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Larry Cohen, director of cult horror films, dies at 77

File-This Oct. 30, 2006, file photo shows writer, director Larry Cohen, left, and wife Cynthia Cohen arriving for the Comcast, Sony and Lionsgate launch party for FEARnet, a multi-platform network dedicated to horror, held at the Boulevard 3 nightclub in Los Angeles. Cohen, the maverick B-movie director of cult horror films "It's Alive" and "God Told Me To," has died. He was 77. Cohen's friend and spokesman, the actor Shade Rupe, said Cohen passed away Saturday, March 23, 2019, in Los Angeles surrounded by loved ones. (AP Photo/Phil McCarten, File)

NEW YORK (AP) — Larry Cohen, the maverick B-movie director of cult horror films “It’s Alive” and “God Told Me To,” has died. He was 77.

Cohen’s friend and spokesman, the actor Shade Rupe, said Cohen passed away Saturday in Los Angeles surrounded by loved ones.

Cohen’s films were schlocky, low-budget films that developed cult followings, spawned sequels and gained esteem for their genre reflections of contemporary social issues.

His 1974 “It’s Alive,” about a murderous mutant baby, dealt with the treatment of children. Bernard Herrmann, Alfred Hitchcock’s frequent composer, supplied the score.

His New York-set 1976 satire “God Told Me To” depicted a series of shootings and murders carried out in religious fervor. Andy Kaufman played a policeman who goes on a shooting spree during the St. Patrick’s Day parade. There were also aliens.

In Cohen’s 1985 film “The Stuff,” Cohen skewered consumerism with a story inspired by the rise of junk food. It’s about a sweet yogurt-like substance that’s found oozing out of the ground and is then bottled and marketed like an ice cream alternative without the calories. The “stuff” turns out to be a parasite that turns consumers of it into zombies.

“It wasn’t just going to a studio like a factory laborer and making pictures and going home every night,” Cohen told the Ringer last year. “We were out there in the jungle making these movies, improvising, and having fun, and creating movies from out of thin air without much money.”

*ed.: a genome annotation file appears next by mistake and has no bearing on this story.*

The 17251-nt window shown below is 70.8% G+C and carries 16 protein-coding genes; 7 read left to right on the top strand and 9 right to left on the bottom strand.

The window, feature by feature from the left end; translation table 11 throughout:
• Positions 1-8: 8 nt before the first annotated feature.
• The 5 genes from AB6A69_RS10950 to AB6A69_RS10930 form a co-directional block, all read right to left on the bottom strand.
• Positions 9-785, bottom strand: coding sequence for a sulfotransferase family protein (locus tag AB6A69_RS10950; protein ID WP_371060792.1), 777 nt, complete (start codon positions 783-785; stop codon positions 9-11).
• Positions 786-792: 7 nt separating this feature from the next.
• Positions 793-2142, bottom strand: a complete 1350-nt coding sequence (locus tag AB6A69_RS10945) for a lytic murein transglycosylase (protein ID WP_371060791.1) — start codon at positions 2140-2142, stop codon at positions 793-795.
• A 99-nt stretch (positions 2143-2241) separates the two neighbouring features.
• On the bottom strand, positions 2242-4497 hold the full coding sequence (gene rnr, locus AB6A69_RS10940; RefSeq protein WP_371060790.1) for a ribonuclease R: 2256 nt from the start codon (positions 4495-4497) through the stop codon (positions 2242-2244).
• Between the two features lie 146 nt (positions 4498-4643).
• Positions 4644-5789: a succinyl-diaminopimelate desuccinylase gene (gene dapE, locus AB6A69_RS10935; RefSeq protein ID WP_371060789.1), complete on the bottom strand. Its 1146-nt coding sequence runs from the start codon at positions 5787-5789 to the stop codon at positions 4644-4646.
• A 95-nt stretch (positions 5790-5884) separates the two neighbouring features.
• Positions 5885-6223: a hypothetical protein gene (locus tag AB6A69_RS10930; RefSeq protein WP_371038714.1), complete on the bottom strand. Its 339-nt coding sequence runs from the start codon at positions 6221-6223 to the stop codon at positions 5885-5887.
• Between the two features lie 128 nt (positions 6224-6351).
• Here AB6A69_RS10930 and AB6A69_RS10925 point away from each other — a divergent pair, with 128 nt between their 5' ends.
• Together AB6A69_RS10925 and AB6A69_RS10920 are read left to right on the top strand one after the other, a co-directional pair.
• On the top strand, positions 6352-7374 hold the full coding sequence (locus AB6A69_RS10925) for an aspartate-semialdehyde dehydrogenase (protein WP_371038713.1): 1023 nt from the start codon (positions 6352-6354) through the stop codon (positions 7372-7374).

“You’ve gotta make the picture your way and no other way,” he added, “because it can’t be made otherwise.”

Cohen’s approach — he would often shoot extreme scenes on New York City streets without permits or alerting people in the area — made him, like Roger Corman, revered among subsequent generations of independent genre-movie filmmakers. A documentary released last year, “King Cohen: The Wild World of Filmmaker Larry Cohen,” paid tribute to Cohen.

“Larry Cohen truly was an independent freewheeling movie legend,” the writer-director Edgar Wright (“Shaun of the Dead,” ”Baby Driver”) said on Sunday, praising him “for so many fun, high-concept genre romps with ideas bigger than the budgets.”

The New York-native Cohen began in television, where he wrote episodes for series like “The Fugitive,” ”The Defenders” and “Surfside 6.” New York would be the setting for many of Cohen’s films, including 1982’s “Q,” in which a giant flying lizard nests atop the Chrysler Building.

Cohen’s 1973 blaxspoitation crime drama “Black Caesar,” scored by James Brown, was about a Harlem gangster. He and star Fred Williamson reunited the next year for “Hell Up in Harlem.”

Cohen later directed Bette Davis’ last film, “Wicked Stepmother,” in 1989. More recently, he wrote the 2002 Colin Farrell thriller “Phone Booth” and 2004’s “Cellular,” with Chris Evans.

Cohen was often his own producer, director, writer and sometimes prop-maker and production manager. “Otherwise,” he told the Village Voice, “I’d have to sit down with producers, and producers are a real pain in the ass, believe me.”

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